This month, like many of you, we are dealing with cuts to our FCDO-funded projects. It is harder to protest when so many countries in the Global South are having their vital projects and supports reduced or taken away. To quote Baroness Sugg “… there is never a good time to cut aid for live saving water & sanitation, but the middle of the worst pandemic for 100 years must be one of the worst.” Research and evidence generation remain critical at this time, as they help to target, develop and test development interventions to allow them to have the greatest impact. The FCDO and ODA cuts will greatly reduce the UK’s role in global research, not least at LSHTM which has been at the fore-front of so many activities to control COVID-19. Nevertheless, we remain grateful to the continued support of FCDO, and its ongoing commitment to disability.
We are continuing to progress our research, despite the difficult times. Our second round of data collection in the UK is complete to assess the impact of the COVID-19 pandemic in the lives of disabled people, and our first paper is in press. We are supporting analyses of the risk of COVID-19 mortality among disabled people broadly, and people learning disability specifically, in the UK. In case you missed it, we gave a seminar last week summarising the key findings – watch it here. We are also investigating the impact of COVID-19 in the lives of disabled people in Zambia, Uganda, Ghana, India, Bangladesh, and among Syrian refugees. In Zimbabwe, our in-depth study was launched last week, which will gather data to help plan how to build back better health systems after COVID-19.
In other news, our MOOC (free online course) on Global Disability Research and Evidence starts this week! Still time to sign up and join – here. We are also working to diversify our funding partners. We are grateful, for instance, to the Chowens for their support of our Public Health Planning for Hearing Impairment Courses, as well as to all our ongoing supporters.
Read on, to learn about our papers, seminars and other news.
With best wishes,
Hannah and Tom
International Centre for Evidence in Disability, London School of Hygiene & Tropical Medicine
Follow us on Twitter - @ICED_LSHTM.
PENDA is a major ICED project, funded by FCDO, aiming to increase evidence to support disability inclusive development. We will focus on developing people, knowledge and tools.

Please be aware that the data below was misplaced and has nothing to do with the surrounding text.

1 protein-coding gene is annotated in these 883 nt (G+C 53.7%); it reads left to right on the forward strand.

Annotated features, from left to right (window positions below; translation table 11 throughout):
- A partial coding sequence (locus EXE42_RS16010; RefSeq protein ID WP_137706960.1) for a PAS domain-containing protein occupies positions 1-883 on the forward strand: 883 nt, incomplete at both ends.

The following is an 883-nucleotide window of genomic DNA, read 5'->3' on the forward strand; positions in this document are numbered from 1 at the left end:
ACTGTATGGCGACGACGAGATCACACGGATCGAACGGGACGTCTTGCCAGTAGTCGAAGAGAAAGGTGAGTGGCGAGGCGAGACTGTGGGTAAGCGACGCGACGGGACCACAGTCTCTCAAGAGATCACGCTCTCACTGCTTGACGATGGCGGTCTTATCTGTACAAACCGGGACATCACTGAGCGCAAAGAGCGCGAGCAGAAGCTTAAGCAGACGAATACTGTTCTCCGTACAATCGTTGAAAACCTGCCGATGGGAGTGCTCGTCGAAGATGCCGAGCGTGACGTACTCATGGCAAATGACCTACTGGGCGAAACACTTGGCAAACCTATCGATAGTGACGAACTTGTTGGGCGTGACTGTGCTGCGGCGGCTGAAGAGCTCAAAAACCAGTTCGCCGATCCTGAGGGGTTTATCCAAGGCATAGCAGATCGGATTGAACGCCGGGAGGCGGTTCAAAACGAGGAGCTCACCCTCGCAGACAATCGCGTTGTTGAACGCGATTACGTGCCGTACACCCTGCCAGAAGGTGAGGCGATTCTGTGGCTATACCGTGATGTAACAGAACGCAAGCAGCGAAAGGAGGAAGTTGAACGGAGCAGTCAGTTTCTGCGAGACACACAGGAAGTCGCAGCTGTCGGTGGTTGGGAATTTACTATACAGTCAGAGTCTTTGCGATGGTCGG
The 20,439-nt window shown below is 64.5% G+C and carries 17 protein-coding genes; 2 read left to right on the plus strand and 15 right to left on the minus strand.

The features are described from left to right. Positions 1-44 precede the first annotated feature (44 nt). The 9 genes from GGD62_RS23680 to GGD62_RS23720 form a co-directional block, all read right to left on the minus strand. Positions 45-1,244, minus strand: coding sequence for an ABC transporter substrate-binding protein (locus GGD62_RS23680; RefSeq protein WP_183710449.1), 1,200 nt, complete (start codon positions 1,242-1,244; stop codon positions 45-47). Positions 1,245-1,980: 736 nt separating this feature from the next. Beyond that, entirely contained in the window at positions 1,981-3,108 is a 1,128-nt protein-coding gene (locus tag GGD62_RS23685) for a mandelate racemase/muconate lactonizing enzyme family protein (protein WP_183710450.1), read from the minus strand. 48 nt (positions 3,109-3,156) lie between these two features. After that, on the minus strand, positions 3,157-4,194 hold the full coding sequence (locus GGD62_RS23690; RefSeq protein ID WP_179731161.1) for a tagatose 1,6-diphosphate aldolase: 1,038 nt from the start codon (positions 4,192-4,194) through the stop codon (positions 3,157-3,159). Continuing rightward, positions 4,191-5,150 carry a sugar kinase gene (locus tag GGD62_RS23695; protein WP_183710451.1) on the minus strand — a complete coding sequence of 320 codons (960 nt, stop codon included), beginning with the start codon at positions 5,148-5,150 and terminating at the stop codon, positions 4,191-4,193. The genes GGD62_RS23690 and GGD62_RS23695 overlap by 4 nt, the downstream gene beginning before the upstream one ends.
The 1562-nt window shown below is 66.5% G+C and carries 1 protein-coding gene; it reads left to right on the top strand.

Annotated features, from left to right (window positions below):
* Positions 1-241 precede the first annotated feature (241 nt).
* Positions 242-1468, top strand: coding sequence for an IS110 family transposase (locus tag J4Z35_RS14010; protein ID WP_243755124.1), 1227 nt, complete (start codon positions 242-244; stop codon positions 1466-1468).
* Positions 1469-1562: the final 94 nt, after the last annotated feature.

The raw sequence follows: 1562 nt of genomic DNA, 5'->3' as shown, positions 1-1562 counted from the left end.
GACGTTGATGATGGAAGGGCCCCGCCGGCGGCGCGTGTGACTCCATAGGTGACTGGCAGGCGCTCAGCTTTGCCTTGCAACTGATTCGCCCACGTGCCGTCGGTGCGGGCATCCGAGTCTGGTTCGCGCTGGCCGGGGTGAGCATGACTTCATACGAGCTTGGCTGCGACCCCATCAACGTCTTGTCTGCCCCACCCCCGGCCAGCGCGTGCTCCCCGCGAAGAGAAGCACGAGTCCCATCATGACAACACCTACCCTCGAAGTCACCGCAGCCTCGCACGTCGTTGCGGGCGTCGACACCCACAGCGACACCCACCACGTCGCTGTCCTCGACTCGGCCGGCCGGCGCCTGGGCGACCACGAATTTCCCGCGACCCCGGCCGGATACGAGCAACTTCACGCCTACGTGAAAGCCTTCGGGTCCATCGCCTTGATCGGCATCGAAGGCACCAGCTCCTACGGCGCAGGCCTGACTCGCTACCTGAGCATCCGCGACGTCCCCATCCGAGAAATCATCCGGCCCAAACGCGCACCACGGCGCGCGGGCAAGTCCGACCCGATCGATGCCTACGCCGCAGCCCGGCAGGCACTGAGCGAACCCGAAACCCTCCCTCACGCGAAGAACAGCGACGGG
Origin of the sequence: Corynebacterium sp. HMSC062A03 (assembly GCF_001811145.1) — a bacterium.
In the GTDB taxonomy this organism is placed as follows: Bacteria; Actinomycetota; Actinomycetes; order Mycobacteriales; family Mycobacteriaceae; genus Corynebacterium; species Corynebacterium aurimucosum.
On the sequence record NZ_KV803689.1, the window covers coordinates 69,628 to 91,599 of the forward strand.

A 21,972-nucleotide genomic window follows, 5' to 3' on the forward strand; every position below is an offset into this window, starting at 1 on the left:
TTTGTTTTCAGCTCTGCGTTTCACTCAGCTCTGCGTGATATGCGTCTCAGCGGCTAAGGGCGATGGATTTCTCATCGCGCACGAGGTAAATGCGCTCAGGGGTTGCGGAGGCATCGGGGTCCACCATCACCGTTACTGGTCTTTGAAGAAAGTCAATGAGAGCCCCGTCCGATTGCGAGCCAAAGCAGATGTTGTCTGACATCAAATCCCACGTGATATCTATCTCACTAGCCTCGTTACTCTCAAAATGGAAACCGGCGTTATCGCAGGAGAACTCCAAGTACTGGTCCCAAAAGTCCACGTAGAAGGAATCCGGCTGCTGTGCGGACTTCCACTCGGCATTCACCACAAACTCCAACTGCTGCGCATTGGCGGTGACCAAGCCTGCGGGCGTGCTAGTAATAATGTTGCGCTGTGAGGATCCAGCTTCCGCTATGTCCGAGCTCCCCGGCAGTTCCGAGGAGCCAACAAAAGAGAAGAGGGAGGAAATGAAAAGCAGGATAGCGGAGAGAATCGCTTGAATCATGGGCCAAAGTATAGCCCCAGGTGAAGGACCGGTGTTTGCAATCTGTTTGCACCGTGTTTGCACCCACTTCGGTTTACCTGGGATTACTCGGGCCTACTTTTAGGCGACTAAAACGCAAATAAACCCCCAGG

Some updates on PENDA this month...
- Fieldwork is poised to start by our partner icddr-b on the inclusion of people with disabilities in the Hygiene and Behaviour Change Consortium response to COVID-19, funded by FCDO and Unilever.
- Check out the new evidence briefs on the Disability Evidence Portal! New ones on overcoming barriers to accessing rehabilitation and the benefits of inclusive education for children without disabilities.
New publications this month from our group...
Dorothy Boggs published two papers that will contribute towards her PhD. First, the results of a survey of musculoskeletal impairment among Syrian refugees living in Turkey, published in Conflict and Health. One in nine people screened had a musculoskeletal impairment, despite the young age of the sample, and there was a high unmet need for services and assistive products. In the second paper, published in Global Health Action, she argues for the need for “ Shifting the focus to functioning: essential for achieving Sustainable Development Goal 3, inclusive Universal Health Coverage and supporting COVID-19 survivors”. Separately, Dorothy also co-authored a range of papers this month from her previous role in a birth cohort – well done Dorothy!
Hannah Kuper and Tom Shakespeare published a commentary to a paper in Lancet Public Health, considering “Are older people with disabilities neglected in the COVID-19 pandemic?" and a letter in the BMJ arguing that “Low numbers of disabled doctors mean potential loss of insightful care for everyone”. Two disabled doctors responded with thoughtful comments to our letter and I would encourage you to read those also. Hannah Kuper also co-authored a National Accessibility Audit of Primary Health Care Facilities in Brazil, the first of its kind, to consider whether people with disabilities are being denied their right to health (IJERPH).
Upcoming Seminars and Events by LSHTM
You can find all our previous seminars (including the audio recordings and slides) here.
Did you miss the seminar by Tom Shakespeare and Hannah Kuper on “Disabled people in the UK and the impact of COVID-19”? Still time to watch it here.
Tuesday 18th May, 13:00-14:00. Film showing and panel discussion of "Restoring Dignity; a journey with Noma survivors".
Thursday 27th May, 13:00-14:15. Ending a vicious cycle: how can girls have better periods? Jane Wilbur, ICED. The talk will focus on menstrual hygiene for people living with disabilities in Nepal.
Tuesday 15th June, time TBD. Celebrating the tenth anniversary of the World Report on Disability, with talks by
Other things of interest
Special issues seeking papers
New COVID-19 and disability resources
New paper and infographic. from LSE analysing how and why external organisations invest in mental health in low- and middle-income countries, highlighting challenges and opportunities, and offering policy recommendations. There is a separate policy tool which provides a snapshot of why and how external organisations can invest in mental health in low- and middle-income countries.
Have you seen this?
Crip Camp: A Disability Revolution was nominated for an Oscar this year. It’s an amazing documentary about how a camp for disabled young people in USA in the 1970s inspired a revolution in disability rights. Here is the trailer…. And you can watch the full film here.